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INTENTIONAL COMMUNITY A Premise
Whoever claims to live in Him must walk just as Jesus did. 1 John 2:6
OFFERED BY MICHAEL HOGG
COMMUNITY FOR THE KINGDOM-MINDED
WHO MAY NOT BE CHURCH-MINDED
“Whoever claims to live in him must walk just as Jesus did.” 1 John 2:6
Welcome Getting Started
1: The Difference of Intentional Community 2: The Involvement of Intentional Community 3: The Fraternity of Intentional Community 4: The Growth of Intentional Community 5: The Obedience of Intentional Community 6: The Discipline of Intentional Community 7: The Doctrine of Intentional Community
“ . . . give thanks in all circumstances, for this is God’s will for you in Christ Jesus.”
1 Thessalonians 5:18
I must first give thanks to my Lord and Savior, Jesus Christ, who is moving me in a journey I did not envision or even knowingly desire but a journey into what it means to be a part of His spiritual community and where His Father is moving in our world. I am indebted to those who have encouraged and supported me but also inspired and challenged me. I cannot predict the outcome of this experience save that it will certainly end in His presence where all will be revealed. Michael Hogg
All verses are taken from the New International Version of the Holy Bible, unless otherwise noted.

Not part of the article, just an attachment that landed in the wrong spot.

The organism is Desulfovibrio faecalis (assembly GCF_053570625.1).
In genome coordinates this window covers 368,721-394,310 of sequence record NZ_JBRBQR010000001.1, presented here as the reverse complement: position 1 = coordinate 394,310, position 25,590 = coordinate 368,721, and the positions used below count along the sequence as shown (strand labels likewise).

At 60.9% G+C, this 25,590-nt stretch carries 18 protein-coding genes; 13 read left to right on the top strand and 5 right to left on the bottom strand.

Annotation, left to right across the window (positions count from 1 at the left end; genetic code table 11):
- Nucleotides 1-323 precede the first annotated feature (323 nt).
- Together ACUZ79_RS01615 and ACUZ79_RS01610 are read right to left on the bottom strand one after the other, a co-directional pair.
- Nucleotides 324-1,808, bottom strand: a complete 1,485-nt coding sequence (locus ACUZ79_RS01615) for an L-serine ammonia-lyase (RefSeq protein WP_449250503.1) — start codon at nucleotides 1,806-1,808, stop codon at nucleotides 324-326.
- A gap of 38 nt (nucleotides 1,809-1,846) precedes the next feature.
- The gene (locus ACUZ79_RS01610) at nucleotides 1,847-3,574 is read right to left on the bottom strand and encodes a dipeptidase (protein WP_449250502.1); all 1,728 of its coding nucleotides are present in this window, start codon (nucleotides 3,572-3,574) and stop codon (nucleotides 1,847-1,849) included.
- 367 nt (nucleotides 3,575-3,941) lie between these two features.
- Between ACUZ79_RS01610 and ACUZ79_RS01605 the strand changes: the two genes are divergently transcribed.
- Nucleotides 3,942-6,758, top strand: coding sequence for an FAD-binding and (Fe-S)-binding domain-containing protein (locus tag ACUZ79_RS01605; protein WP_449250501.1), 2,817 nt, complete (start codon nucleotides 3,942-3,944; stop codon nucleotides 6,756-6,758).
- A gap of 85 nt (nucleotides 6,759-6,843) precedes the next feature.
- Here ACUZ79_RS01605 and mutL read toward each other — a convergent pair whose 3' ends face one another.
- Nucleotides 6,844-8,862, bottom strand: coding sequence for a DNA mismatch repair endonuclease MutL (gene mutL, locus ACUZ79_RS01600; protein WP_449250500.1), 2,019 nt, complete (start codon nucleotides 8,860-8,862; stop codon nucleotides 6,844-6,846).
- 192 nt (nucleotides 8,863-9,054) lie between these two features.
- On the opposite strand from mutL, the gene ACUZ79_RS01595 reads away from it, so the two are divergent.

First, you must understand that I love the church. I have served it for over forty years and have enjoyed the comfort of its fellowship and the support of its people. It is out of that love that I sought to understand what has been happening to the church. Men much wiser than myself have shared the same concern their work predominates much of current Christian thought. What follows is not an alternative to the established institutional church or a criticism of the same. It is an observation and appreciation for what God is evidently dong in our communities of faith. It is a response to the crisis now present in our churches. “A growing number of people are leaving the institutional church for a new reason. They are not leaving because they have lost faith. They are leaving the church to preserve their faith.”